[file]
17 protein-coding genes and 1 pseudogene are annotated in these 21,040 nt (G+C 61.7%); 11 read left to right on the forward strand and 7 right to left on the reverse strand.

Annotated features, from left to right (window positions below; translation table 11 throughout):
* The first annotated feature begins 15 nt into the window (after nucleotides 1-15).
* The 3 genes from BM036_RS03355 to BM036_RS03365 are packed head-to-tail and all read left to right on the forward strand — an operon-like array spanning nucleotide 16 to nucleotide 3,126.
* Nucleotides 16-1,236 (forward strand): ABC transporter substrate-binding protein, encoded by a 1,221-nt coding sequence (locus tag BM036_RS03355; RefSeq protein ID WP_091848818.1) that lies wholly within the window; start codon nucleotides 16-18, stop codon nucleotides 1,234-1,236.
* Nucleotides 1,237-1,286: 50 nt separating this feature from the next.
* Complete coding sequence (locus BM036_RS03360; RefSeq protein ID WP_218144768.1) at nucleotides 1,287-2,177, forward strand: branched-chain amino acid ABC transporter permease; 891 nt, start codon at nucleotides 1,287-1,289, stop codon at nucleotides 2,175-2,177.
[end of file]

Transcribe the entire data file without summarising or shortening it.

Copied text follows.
17 protein-coding genes and 1 pseudogene are annotated in these 21,040 nt (G+C 61.7%); 11 read left to right on the forward strand and 7 right to left on the reverse strand.

Annotated features, from left to right (window positions below; translation table 11 throughout):
* The first annotated feature begins 15 nt into the window (after nucleotides 1-15).
* The 3 genes from BM036_RS03355 to BM036_RS03365 are packed head-to-tail and all read left to right on the forward strand — an operon-like array spanning nucleotide 16 to nucleotide 3,126.
* Nucleotides 16-1,236 (forward strand): ABC transporter substrate-binding protein, encoded by a 1,221-nt coding sequence (locus tag BM036_RS03355; RefSeq protein ID WP_091848818.1) that lies wholly within the window; start codon nucleotides 16-18, stop codon nucleotides 1,234-1,236.
* Nucleotides 1,237-1,286: 50 nt separating this feature from the next.
* Complete coding sequence (locus BM036_RS03360; RefSeq protein ID WP_218144768.1) at nucleotides 1,287-2,177, forward strand: branched-chain amino acid ABC transporter permease; 891 nt, start codon at nucleotides 1,287-1,289, stop codon at nucleotides 2,175-2,177.